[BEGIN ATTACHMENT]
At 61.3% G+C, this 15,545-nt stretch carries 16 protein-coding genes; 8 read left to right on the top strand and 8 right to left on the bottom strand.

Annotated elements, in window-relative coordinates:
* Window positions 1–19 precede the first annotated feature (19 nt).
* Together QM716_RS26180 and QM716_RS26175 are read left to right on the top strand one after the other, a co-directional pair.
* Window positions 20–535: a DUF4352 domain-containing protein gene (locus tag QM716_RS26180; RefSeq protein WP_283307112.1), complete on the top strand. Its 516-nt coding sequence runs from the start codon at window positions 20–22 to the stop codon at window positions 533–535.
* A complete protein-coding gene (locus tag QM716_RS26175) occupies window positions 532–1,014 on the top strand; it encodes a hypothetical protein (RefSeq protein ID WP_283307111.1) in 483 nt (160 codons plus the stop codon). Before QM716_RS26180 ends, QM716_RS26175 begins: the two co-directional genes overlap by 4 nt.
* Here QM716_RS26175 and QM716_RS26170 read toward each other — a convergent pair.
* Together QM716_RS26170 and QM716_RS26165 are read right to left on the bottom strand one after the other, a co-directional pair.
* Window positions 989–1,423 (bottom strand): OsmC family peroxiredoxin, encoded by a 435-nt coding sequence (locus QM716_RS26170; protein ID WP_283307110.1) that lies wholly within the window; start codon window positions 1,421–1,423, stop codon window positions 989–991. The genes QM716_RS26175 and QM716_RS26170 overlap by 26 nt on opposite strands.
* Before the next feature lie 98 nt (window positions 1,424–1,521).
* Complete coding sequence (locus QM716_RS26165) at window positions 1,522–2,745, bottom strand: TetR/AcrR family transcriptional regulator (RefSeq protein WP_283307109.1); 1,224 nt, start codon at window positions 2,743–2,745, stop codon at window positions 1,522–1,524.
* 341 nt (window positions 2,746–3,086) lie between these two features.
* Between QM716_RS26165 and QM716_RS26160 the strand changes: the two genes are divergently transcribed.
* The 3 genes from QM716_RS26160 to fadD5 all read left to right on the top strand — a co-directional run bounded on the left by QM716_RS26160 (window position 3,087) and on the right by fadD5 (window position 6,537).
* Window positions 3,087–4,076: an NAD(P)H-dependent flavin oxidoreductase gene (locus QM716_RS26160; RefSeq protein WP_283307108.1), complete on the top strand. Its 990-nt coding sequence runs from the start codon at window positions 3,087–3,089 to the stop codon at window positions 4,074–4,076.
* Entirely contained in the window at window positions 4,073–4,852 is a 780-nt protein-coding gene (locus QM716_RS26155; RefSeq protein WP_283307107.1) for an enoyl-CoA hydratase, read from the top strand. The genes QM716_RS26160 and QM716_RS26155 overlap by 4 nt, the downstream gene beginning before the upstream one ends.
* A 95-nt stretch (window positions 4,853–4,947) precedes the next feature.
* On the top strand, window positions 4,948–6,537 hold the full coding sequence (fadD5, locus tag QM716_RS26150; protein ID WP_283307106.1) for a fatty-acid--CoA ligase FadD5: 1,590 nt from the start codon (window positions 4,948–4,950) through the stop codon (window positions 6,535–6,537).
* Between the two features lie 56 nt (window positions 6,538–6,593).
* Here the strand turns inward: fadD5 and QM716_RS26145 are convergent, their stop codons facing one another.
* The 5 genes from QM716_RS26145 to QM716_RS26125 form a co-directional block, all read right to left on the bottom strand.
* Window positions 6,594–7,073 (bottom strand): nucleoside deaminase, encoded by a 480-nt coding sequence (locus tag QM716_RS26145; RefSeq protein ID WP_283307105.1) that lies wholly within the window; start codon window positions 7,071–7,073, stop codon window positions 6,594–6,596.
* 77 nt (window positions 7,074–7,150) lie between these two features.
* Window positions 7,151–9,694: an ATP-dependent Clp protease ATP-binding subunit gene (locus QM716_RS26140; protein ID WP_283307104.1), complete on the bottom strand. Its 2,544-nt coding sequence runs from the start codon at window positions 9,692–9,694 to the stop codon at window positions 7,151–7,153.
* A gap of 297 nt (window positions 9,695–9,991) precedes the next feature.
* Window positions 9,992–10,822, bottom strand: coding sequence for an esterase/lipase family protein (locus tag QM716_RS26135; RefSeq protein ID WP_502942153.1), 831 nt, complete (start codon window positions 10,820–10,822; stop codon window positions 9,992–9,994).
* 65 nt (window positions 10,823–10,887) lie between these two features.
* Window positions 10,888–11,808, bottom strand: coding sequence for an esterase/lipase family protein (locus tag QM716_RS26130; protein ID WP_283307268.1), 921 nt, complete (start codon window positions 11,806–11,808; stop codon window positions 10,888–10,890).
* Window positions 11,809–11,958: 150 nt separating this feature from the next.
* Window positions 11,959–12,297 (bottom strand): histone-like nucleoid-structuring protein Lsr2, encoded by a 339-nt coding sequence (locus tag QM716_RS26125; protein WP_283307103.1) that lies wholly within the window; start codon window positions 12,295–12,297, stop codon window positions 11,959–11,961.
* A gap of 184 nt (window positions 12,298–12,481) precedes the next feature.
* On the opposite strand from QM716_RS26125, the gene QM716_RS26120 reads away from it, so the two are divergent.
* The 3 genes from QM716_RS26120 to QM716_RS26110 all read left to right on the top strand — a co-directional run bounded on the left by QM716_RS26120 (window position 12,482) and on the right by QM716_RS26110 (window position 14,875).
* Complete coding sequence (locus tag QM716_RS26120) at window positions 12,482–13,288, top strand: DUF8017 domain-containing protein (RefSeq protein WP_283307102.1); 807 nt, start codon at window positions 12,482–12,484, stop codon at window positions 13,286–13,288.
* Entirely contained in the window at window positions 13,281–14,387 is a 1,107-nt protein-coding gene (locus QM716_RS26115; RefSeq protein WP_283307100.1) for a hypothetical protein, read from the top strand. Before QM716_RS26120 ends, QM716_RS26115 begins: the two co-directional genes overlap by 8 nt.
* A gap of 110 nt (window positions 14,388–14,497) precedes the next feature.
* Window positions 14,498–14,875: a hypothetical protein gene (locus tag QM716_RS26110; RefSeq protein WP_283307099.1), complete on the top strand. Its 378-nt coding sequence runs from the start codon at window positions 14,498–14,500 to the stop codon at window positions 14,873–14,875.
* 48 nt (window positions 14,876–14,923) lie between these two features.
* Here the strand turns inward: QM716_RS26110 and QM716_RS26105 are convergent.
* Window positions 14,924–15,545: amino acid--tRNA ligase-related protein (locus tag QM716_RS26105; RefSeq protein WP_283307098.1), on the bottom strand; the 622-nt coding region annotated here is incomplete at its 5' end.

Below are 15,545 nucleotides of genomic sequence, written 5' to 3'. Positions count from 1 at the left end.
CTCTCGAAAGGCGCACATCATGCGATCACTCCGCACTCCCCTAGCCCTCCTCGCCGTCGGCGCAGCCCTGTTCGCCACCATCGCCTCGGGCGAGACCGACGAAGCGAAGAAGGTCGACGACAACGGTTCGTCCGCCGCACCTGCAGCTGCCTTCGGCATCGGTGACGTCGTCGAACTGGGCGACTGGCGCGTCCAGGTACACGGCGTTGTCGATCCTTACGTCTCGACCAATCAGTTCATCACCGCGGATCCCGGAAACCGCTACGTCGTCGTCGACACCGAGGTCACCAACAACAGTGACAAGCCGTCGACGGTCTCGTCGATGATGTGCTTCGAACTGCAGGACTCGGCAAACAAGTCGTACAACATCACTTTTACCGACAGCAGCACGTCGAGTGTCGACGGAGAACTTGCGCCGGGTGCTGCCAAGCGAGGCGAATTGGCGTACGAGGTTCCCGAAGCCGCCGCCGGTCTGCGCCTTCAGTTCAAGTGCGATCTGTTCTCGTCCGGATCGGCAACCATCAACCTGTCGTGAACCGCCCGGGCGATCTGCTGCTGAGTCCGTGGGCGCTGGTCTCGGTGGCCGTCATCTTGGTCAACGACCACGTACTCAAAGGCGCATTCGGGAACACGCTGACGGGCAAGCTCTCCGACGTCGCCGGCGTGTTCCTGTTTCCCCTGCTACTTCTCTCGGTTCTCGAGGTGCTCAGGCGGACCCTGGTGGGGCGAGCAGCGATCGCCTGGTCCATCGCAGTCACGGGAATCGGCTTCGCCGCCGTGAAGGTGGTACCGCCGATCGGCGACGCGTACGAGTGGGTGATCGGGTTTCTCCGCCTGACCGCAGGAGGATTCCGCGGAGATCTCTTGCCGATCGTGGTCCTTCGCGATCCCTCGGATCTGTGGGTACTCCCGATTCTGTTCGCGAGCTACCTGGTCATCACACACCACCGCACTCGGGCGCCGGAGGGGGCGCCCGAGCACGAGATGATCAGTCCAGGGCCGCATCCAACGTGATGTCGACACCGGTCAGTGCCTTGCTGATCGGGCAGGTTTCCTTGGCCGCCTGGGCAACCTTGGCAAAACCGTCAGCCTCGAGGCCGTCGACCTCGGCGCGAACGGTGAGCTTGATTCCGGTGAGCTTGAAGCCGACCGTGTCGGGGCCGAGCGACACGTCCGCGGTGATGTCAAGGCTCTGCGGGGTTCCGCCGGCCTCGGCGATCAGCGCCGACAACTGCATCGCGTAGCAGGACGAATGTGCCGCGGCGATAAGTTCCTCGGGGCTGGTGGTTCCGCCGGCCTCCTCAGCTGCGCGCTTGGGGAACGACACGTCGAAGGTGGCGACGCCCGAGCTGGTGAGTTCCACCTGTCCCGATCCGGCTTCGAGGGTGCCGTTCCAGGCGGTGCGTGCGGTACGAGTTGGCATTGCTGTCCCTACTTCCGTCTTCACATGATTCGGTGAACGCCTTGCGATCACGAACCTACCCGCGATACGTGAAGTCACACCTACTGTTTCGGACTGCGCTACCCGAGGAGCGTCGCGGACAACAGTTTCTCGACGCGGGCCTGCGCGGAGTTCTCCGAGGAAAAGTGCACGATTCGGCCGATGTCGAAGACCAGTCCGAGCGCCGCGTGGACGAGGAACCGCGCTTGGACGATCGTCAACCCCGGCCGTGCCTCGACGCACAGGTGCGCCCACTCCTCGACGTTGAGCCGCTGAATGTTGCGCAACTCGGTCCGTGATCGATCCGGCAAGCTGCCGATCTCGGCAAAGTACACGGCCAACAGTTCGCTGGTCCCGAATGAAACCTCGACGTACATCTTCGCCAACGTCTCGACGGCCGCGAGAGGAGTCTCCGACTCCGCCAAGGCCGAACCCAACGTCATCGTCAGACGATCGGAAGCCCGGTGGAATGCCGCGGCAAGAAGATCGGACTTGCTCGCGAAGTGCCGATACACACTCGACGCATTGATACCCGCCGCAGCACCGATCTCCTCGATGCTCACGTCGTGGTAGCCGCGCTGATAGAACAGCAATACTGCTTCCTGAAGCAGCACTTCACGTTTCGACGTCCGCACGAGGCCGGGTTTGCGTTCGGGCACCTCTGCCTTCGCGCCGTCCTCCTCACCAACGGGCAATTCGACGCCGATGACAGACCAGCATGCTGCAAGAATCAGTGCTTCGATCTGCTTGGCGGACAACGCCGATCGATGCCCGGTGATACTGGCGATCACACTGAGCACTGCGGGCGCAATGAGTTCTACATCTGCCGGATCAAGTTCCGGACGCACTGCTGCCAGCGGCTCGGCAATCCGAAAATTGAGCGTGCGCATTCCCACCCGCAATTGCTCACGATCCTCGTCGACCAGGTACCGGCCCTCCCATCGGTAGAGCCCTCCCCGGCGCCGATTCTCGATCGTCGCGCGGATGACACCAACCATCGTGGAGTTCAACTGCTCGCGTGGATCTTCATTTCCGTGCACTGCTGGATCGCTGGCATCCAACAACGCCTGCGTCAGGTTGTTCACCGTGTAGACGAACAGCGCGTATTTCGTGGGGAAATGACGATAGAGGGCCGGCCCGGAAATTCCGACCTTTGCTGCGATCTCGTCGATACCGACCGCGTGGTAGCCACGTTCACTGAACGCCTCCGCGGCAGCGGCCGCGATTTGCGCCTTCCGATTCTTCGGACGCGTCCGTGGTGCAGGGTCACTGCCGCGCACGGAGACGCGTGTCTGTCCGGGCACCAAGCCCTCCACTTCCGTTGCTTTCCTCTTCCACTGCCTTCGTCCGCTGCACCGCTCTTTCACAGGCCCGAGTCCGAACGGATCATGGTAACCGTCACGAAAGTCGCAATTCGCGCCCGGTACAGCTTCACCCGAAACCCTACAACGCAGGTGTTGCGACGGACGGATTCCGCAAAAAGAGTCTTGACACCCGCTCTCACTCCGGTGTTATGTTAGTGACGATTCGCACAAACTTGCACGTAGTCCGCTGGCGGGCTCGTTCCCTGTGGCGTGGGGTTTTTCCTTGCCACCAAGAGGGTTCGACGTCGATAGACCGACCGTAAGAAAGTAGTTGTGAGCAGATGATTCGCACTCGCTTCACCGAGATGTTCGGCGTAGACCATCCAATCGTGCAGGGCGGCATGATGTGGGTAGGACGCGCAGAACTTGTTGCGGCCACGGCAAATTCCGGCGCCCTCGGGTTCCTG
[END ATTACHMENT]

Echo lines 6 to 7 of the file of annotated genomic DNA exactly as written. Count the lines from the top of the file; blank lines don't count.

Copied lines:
* A complete protein-coding gene (locus tag QM716_RS26175) occupies window positions 532–1,014 on the top strand; it encodes a hypothetical protein (RefSeq protein ID WP_283307111.1) in 483 nt (160 codons plus the stop codon). Before QM716_RS26180 ends, QM716_RS26175 begins: the two co-directional genes overlap by 4 nt.
* Here QM716_RS26175 and QM716_RS26170 read toward each other — a convergent pair.